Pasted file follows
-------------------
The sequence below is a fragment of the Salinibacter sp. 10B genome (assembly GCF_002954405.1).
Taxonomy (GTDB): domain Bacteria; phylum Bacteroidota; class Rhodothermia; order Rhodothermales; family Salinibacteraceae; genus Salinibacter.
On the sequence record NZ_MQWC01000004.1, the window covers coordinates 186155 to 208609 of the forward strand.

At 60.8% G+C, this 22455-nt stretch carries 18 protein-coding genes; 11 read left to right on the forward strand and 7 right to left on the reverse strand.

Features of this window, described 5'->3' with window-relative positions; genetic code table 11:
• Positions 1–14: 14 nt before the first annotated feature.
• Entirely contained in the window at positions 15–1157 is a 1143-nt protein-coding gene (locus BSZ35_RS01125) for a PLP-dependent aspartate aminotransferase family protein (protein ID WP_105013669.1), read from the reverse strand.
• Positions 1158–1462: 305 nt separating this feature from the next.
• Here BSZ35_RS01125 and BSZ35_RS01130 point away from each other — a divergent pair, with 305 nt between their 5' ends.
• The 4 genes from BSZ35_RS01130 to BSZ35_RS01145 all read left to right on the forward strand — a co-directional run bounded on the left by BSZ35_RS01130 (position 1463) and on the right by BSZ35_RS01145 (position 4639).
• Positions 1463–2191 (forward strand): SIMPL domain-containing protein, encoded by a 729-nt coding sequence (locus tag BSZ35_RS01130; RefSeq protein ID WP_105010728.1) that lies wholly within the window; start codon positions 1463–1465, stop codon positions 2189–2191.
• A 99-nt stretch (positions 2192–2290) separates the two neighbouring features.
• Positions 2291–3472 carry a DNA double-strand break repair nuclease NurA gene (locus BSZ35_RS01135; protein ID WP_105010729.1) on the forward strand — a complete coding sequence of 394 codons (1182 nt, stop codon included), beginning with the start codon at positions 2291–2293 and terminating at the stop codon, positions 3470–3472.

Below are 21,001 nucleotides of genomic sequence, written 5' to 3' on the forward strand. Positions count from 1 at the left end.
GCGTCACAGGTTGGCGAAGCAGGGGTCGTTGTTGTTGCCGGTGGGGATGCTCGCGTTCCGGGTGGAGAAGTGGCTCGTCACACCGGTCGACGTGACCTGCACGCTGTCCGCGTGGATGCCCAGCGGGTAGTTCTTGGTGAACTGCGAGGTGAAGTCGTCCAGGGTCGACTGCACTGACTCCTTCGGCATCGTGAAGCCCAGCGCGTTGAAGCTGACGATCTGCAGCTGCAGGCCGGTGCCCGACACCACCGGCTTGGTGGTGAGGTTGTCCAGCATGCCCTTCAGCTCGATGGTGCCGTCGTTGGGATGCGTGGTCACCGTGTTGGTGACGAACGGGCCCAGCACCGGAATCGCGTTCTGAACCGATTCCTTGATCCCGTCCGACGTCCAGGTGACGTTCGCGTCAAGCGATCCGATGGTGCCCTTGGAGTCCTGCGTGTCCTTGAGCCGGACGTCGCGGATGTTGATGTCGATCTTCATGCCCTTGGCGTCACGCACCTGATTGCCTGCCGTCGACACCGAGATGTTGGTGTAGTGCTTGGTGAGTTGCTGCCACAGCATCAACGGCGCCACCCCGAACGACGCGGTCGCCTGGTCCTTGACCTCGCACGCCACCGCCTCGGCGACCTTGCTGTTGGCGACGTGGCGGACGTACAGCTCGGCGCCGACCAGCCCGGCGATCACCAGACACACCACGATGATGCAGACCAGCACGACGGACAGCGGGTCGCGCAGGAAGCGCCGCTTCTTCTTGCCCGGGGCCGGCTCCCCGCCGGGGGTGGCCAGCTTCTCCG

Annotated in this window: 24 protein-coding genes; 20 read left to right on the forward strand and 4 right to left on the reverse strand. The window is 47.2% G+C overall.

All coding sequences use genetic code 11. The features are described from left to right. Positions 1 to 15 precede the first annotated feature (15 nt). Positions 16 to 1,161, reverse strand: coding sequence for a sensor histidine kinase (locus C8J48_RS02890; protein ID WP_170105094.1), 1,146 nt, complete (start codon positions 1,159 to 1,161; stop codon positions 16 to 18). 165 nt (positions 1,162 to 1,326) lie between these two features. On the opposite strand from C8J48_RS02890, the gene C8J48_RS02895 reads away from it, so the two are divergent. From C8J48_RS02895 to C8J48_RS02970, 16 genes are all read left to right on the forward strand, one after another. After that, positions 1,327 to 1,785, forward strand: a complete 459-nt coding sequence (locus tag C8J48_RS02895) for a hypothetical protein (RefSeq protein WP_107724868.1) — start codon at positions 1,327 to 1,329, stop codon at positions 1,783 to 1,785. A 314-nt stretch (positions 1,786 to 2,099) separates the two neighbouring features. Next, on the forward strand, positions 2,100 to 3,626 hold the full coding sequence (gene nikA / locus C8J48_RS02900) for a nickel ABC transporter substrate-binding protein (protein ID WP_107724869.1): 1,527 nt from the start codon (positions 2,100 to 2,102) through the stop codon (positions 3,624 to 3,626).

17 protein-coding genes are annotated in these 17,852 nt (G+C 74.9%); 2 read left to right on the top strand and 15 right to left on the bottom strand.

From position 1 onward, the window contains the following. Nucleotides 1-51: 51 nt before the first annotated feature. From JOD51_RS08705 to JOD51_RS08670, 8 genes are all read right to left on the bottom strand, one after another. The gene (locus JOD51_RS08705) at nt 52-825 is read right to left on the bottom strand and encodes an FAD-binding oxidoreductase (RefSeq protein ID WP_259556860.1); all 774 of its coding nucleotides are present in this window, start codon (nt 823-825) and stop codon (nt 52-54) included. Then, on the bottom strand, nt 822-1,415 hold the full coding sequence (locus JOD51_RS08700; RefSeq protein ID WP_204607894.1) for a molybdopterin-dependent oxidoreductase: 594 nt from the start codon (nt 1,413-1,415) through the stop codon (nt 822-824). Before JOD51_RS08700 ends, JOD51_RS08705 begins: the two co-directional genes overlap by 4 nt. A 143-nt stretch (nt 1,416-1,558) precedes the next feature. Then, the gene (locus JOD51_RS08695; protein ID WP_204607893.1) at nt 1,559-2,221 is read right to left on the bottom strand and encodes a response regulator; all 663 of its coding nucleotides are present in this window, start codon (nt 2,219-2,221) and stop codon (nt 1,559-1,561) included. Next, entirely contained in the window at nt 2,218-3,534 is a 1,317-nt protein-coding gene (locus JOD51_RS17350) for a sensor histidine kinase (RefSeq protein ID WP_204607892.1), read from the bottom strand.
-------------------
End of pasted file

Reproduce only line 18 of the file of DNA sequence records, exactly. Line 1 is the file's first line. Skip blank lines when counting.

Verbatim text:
17 protein-coding genes are annotated in these 17,852 nt (G+C 74.9%); 2 read left to right on the top strand and 15 right to left on the bottom strand.